Off the shelf

Gerald Haigh

On a recent Sunday afternoon I was in the company of lots of adults and small children. Suddenly, someone pointed out that my nine-month-old grandson, George, surrounded as he was by real-life talk and stimulation, was straining to look across the room to where his five-year-old cousin was watching a video of Tots TV. That the screen should so readily grab the attention of a baby who has had very little exposure to it was a bit disturbing and the incident seemed symbolic of society's general unease about the relationship between young people and video.

For those who feel this worry, there is little comfort to be found in Young Children, Videos and Computer Games by Jack Sanger, with Jane Willson, Bryn Davies and Roger Whittaker (Falmer Press, Pounds 13.95). The product of research among children of four to nine, funded by the British Film Institute and the British Library, the book reaches a number of worrying conclusions. It suggests that the whole of "screen-based technology" strongly reinforces traditional gender stereotypes. "The research team's overwhelming impression was that not just computers but most technology is male dominated."

Neither do schools or parents really understand what is going on. "Significant adults in children's lives were unable to discern what elements of technology might be productive in children's learning." There is a real challenge for schools here.

One characteristic of the way that children play computer games, according to Jack Sanger and his team, is that they are perfectly happy to win in any way they can. "They did not see the use of short cuts or cheating as undermining this sense of victory." This poses a problem for those who believe that the word "game" implies the ethos described by Henry Newbolt - "Play up! Play up! And play the game!" In Sport, Ethics and Education (Cassell, Pounds 13. 99) Peter J Arnold, formerly head of education at Moray House Institute of Education, conducts a philosophical debate about sport and education. Dr Arnold, like his historical namesake, concludes that sport is a necessary part of a balanced curriculum. "Sport is a practice concerned with fairness, " he writes. For my own part I do not believe that children can learn anything from a team game that they would not learn more effectively from playing in an orchestra or singing in a choir. It was a constant irritation to me that John Major could never see that. Still, it is good that Dr Arnold has produced a thoughtful, philosophical book at a time when education is obsessed with short-term instrumental objectives.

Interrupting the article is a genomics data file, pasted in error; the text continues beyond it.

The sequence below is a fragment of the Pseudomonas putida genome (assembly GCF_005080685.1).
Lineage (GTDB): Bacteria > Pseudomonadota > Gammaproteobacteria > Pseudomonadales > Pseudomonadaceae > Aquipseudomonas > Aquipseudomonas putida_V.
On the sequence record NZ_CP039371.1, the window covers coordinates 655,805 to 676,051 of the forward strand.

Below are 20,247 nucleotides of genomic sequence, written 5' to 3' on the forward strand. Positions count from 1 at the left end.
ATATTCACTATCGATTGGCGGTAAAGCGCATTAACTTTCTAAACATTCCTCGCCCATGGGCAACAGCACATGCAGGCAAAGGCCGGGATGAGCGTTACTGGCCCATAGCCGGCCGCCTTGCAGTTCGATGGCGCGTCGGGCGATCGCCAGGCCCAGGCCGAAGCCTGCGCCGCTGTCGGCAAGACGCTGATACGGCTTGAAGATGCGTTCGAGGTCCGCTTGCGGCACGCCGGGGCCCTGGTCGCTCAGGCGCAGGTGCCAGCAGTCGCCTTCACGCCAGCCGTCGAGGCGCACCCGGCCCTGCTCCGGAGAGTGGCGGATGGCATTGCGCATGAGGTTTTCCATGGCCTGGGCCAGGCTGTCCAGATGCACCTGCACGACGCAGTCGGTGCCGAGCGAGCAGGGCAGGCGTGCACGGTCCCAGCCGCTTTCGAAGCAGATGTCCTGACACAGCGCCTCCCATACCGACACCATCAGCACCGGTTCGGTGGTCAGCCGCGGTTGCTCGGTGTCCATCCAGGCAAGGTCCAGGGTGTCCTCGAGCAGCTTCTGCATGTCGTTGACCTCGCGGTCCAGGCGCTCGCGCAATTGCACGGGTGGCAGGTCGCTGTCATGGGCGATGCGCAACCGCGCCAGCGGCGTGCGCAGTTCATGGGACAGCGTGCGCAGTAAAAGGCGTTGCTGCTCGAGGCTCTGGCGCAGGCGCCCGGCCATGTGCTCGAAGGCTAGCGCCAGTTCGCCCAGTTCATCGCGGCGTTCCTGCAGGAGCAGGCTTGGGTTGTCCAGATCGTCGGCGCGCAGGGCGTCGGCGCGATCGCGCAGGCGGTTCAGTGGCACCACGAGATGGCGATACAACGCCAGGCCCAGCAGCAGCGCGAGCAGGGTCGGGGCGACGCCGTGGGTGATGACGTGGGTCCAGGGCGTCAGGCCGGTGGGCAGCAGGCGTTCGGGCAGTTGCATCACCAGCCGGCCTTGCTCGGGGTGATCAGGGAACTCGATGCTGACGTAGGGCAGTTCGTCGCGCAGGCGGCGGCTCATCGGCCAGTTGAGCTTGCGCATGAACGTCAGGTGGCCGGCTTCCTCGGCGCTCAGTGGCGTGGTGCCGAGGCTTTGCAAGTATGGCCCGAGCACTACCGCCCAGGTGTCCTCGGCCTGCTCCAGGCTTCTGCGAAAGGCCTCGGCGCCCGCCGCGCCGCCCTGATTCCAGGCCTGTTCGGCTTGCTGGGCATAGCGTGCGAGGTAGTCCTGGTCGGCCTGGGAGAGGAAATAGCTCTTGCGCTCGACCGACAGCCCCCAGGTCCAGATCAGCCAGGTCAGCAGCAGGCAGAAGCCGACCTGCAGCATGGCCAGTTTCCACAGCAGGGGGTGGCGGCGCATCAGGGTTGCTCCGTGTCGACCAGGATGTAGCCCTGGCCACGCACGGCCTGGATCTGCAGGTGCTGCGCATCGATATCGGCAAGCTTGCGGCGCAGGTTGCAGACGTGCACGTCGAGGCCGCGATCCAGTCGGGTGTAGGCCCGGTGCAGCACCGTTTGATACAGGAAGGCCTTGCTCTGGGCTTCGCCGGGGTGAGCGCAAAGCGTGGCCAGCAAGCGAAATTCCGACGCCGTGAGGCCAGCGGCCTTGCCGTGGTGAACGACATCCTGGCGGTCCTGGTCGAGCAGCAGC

Another one is The Elements of Teaching by James M Banner Jr and Harold C Cannon (Yale University Press, Pounds 11.50), which arrives from the USA at a time when there is increased emphasis here on teaching and the qualities of the teacher. The authors give us a thoughtful examination of what it is to be a good teacher under headings such as "Ethics", "Order", "Imagination". Each term is dissected - authority, for example "... differs from power in its moral component and because, while power may be used for good or ill, authority does not connote coercion".

This kind of clarity is present throughout the book, which, although deeply theoretical in one sense, also includes numerous illustrative stories about school life. There are not many books like this around these days.

One illustration of the power of teaching, I suggest, is that if you remember any of the mathematical formulae you learned at school, it is because a good teacher found a way of making sure they went in and stayed there. Doing this in print is difficult, but Lionel Salem, Frederic Testard and Cora-lie Salem have a good shot at it in The Most Beautiful Mathematical Formulas (Wiley, Pounds 11. 99).

The greatest strength of their book, which is translated from the French,is the way that it demonstrates unbridled enthusiasm for the subject. To the authors, mathematical formulae are wonderful, exciting things, and they manage to convey this to the reader, aided by Coralie Salem's graphics and cartoons. In the space of two pages, for example, they manage a better explanation than I have seen anywhere else of Fermat's last theorem. Give this to your A-level maths students, or just take it home and enjoy it.

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Gerald Haigh

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